Memphis Zoo employee works with elephant organization in Africa, brings knowledge back home

By Published: April 25, 2019 4:48 PM CT

Jenny Mitchell woke to the roar of lions in the night. The Memphian was lying in a tent just outside Makgadikgadi Pans National Park in Botswana, Africa, and the sound was unsettling.

“It sounded like lions were right outside my tent,” she said. “They weren’t. They were much further away, but the sound carries a lot better in Africa.”

Mitchell also had to go to the restroom. But the 100-meter walk was too dangerous to take at night, so she squatted outside her tent.

“I was super nervous,” she said. “Nothing is fenced in, so there’s no telling what’s out there. It’s the time when animals are most active.”

Some of the wildlife Mitchell might have run into? Leopards, hippos, scorpions and elephants.

Mitchell is a pachyderm keeper at the Memphis Zoo who works with elephants and rhinos. In February, the zoo sent her to Botswana for two weeks to help Elephants for Africa, a nonprofit that works to lower human-elephant conflict in the wild.

The zoo awarded Mitchell the trip through its Conservation Action Network, which supports conservation-focused research and initiatives, including EFA. The zoo has been partnered with the organization since 2011, and it’s the fourth time it has sent an employee to help out EFA.

The Conservation Action Network (CAN) has helped a variety of other causes as well, said Steve Reichling, director of conservation and research at the Memphis Zoo.

“We brought in U.S. Fish and Wildlife Service researchers to help our researchers study endangered Wyoming toads” in Wyoming, Reichling said.

Other projects that CAN grants have aided, while also benefiting zoo employees who participated, include pine snake trapping and population monitoring in Louisiana and sending biologists to the Marianas Islands to do translocations of endangered birds from one island to another.

As for Elephants for Africa, the zoo primarily supports the organization through financial aid. Mitchell’s job was to deliver infrared digital game cameras. Had they been shipped, the equipment could have been broken or stolen. Mitchell was excited to contribute to the organization, as was the zoo.

“A big part of modern zookeepers’ jobs is conservation education,” she said. “We want people to see animals in the zoo and realize there are still animals in the wild, and that people need to remember those animals may be struggling. We’ve had this relationship with EFA and we want to take care of any type of organization that is on the front line, taking care of animals we’re displaying as ambassadors.”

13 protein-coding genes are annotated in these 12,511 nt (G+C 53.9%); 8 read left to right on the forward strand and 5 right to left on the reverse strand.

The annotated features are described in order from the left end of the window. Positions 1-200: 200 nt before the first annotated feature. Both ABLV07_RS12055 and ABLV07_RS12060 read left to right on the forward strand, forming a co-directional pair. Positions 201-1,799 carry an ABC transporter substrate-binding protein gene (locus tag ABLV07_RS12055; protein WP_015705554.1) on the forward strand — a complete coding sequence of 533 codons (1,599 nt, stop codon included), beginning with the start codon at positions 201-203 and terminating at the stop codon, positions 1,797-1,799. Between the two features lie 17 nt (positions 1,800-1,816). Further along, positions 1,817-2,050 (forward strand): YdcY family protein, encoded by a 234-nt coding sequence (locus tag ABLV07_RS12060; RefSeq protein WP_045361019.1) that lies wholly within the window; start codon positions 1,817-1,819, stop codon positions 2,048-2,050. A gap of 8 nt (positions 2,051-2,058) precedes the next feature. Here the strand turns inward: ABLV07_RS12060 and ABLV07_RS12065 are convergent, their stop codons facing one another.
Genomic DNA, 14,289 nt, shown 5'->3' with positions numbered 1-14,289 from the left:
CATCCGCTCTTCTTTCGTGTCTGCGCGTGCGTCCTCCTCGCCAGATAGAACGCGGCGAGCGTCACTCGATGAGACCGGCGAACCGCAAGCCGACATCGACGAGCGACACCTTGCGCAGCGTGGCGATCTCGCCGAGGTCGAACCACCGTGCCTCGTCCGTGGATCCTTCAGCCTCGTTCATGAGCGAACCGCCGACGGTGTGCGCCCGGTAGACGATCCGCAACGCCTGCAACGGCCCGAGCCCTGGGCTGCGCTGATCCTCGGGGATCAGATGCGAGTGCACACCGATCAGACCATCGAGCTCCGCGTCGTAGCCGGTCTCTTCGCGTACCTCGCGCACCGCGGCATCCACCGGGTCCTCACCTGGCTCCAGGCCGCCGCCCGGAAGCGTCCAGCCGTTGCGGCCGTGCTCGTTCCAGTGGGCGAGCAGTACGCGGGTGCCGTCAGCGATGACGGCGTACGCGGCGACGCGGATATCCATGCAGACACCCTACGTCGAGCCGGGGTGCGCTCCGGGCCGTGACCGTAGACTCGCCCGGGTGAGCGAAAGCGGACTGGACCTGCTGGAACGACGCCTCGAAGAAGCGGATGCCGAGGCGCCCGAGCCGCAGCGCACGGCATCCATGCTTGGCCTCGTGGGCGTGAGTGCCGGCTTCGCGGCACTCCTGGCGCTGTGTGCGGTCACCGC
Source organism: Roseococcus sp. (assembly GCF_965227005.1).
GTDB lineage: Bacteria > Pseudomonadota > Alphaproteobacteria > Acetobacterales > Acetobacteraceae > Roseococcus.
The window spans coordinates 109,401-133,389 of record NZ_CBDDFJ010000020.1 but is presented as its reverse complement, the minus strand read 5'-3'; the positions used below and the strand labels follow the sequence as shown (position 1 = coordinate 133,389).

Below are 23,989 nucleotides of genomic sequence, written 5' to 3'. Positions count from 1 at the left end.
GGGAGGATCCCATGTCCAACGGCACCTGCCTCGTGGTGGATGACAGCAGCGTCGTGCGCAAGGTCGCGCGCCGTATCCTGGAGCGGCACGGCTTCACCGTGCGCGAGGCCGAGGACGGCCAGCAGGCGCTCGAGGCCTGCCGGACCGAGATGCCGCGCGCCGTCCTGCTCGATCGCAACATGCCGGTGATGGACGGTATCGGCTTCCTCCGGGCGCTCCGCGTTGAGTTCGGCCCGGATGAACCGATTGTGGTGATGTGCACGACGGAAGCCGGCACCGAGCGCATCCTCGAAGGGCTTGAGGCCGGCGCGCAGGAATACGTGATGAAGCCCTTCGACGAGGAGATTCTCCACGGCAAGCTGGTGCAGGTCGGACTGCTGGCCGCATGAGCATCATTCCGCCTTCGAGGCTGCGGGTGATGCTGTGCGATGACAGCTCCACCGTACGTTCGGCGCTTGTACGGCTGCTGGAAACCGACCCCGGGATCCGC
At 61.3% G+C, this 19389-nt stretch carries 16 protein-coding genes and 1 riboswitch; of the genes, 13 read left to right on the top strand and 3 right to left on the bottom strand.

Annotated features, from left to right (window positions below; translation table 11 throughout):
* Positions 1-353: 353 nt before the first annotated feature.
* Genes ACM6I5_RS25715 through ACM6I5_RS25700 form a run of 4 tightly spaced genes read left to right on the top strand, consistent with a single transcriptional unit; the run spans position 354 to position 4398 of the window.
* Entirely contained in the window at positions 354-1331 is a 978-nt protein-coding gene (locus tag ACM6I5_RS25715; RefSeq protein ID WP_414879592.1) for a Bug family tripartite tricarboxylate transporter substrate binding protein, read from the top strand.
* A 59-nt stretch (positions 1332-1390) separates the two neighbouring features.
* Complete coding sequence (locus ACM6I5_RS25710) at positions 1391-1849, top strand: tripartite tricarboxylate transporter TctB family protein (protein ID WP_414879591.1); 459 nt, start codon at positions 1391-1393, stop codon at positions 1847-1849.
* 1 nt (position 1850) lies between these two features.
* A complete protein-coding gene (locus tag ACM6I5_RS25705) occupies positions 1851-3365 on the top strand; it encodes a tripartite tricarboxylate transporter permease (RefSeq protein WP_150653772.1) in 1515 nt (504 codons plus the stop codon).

Elephants for Africa brings a holistic approach to conservation. It works toward a peaceful cohabitation between elephants and humans in Botswana, home to Africa’s largest elephant population, and mitigates conflict between the two.

“The biggest issue is that the world has too many people and not enough space,” Mitchell said. “Cohabitation is key.”

Tensions between elephants and rural communities in Botswana are fraught and long-standing, and both elephants and humans have lost lives in a conflict for resources. Elephants will raid fields and break fences around national parks, which contaminates farmers’ livestock. Coming across elephants in day-to-day life can be dangerous, and the fear of run-ins with the animals can keep people away from work.

“I can’t speak for every family,” Mitchell said. “But I’m sure they all know someone who’s been hurt by an elephant, or someone that’s had cattle killed by lions. The perception of animals is negative.”

Elephants, meanwhile, can attack humans because they feel startled or threatened.

“Unless it’s a young male, or maybe someone with a calf,” Mitchell said, “they’re not really going to see humans as a threat unless you’re doing something threatening.”